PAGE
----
SBU is asked to explain on what grounds a Russian media personality arrived in Ukraine
Russian media personality Yevgenia Albats has arrived in Ukraine and is traveling around the country. She writes about her experiences on Facebook. Ukrainian journalist Zoya Kazanzhi asked the Security Service of Ukraine to explain which authority granted Yevgenia Albats, a citizen of the Russian Federation, a visa for visiting Ukraine and on what grounds, as well as which officials or public organizations will escort her during her stay in Odesa.
Kazanzhi also inquires whether Albats's statements do not fall under article 436-2 of the Criminal Code of Ukraine: "Justification, recognition as legitimate, denial of the Russian Federation's armed aggression against Ukraine, glorification of its participants."
Zoya Kazanzhi cited two statements by Albats from an interview she gave after Russia's full-scale attack on Ukraine on February 24:
"Western war experts do not believe that the Russian army will be defeated now. There is currently no data to suggest that it will be crushed. And it will not be crushed by the year's end, either. For worse… or better…. I still remain loyal to my flag after all. I can't wish them... oops."
"The boys are poorly equipped, they don't have bulletproof vests."
In her comment to IMI, Zoya Kazanzhi explained what kind of reaction she expects after filing her reguest to the SBU.
"It would be nice if she was expelled, but I understand that she may have already left, because 'Palanka' (a checkpoint – Ed.) is near Odesa. Odesa tends to be their final destination. They (namely Russian media workers – Ed.) cross the border, then head to Chisinau, and from there they fly wherever they need. This was how Ovsiannikova left," the journalist explained.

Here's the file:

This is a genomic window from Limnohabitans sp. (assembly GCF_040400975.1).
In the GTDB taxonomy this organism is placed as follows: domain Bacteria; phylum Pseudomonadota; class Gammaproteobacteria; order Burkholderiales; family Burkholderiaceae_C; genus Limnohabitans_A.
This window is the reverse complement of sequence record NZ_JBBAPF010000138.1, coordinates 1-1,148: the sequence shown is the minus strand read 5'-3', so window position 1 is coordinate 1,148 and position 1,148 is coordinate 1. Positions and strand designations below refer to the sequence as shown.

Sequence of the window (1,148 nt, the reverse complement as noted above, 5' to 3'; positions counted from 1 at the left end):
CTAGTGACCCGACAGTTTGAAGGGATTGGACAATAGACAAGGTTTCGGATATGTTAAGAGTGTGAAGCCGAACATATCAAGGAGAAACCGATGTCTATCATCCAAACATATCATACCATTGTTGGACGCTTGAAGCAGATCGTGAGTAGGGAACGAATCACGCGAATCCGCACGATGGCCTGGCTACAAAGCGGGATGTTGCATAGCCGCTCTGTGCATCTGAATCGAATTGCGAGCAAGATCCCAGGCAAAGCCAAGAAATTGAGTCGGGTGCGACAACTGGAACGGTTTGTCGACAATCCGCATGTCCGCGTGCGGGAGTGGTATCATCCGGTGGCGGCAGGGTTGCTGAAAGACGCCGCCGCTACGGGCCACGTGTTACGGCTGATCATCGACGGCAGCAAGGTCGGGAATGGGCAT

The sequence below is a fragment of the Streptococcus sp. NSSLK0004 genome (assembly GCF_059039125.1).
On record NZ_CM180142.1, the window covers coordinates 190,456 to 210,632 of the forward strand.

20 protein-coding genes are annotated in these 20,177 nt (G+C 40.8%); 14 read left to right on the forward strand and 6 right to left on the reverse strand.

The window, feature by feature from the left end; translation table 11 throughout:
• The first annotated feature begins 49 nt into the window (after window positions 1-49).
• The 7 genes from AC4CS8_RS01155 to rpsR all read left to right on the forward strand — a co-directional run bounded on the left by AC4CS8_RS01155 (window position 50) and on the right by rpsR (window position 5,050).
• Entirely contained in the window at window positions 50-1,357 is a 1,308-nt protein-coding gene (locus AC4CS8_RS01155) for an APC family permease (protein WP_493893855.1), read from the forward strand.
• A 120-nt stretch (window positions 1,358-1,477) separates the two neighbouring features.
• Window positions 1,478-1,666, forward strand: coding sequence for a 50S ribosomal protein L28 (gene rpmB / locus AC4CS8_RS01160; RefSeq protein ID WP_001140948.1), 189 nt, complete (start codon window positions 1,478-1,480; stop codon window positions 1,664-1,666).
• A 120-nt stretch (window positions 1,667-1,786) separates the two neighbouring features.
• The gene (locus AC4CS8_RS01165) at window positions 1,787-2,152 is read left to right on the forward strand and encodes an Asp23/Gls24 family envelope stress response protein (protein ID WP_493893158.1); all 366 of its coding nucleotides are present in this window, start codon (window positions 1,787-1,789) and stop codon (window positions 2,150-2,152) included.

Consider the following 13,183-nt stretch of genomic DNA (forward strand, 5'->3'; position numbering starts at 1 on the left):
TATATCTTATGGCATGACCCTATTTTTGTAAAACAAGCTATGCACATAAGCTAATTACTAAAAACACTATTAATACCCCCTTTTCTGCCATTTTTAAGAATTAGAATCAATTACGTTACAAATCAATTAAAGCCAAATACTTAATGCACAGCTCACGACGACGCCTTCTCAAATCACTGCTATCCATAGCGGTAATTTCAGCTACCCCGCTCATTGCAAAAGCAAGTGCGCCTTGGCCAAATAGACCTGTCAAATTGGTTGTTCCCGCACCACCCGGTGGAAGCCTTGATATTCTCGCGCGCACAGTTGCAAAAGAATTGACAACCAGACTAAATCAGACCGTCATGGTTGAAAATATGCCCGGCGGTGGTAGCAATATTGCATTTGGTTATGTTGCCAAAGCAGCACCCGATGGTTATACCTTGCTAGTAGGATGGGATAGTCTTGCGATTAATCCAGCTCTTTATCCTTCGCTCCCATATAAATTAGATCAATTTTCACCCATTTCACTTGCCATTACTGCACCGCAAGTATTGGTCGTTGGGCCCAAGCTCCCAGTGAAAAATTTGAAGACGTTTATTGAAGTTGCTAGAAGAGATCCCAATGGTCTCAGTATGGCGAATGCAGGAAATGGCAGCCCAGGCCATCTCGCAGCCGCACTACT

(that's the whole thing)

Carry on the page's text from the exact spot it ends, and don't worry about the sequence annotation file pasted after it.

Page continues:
She is aware that she might not receive the expected response from the SBU. "Why am I doing all this? Since 'good Russians' have been visiting our country more frequently, the authorities responsible for issuing visas to such 'good' Russians must communicate this, inform us about the way the relations with these 'good Russians' are being regulated. Do we let them in or not? Do we work with them? Are we protecting them?" Zoya Kazanzhi said.
She added that she presumes that individual Russian citizens being allowed to enter may have political grounds, and that someone from pro-government circles may be interested in them visiting.
"Because such visits cannot take place without a blessing from above," the journalist stressed.
Judging by Yevgenia Albats' posts, the first large Ukrainian city she visited was Khmelnytsky. She also has posts from Vinnytsia, including a photo of the Officers' House, which the Russians previously hit with a rocket. Although in her post, Albats does not specify whose rocket it was that hit the building.
Likewise, she did not specify whose "Kinzhals" were flying towards Kyiv, where she was staying on the day of the shelling.
As Channel 24 reports, the State Border Guard Service could not say how Albats had managed to get to Ukraine. SBGSU spokesman Andriy Demchenko noted that he could not divulge information about border crossings by third parties.
"Detector Media" reports, citing its sources, that Albats crossed the Ukrainian border not by her Russian passport, but by an Israeli one. In addition, the law enforcers heard nothing about Albats being banned from entering Ukraine.
Evgenia Albats is a Russian journalist. Until February 2022, she hosted her own program on the radio station "Echo of Moscow", titled "Total Albats". Albats is also the editor-in-chief of The New Times magazine. In September 2022, Ukrainian journalist Ayder Muzhdabaev criticized Albats for supporting the Russian army, and her criticism of the Russian army being insufficiently equipped for the invasion of Ukrainian territory, which resulted in losses in the Russian army.
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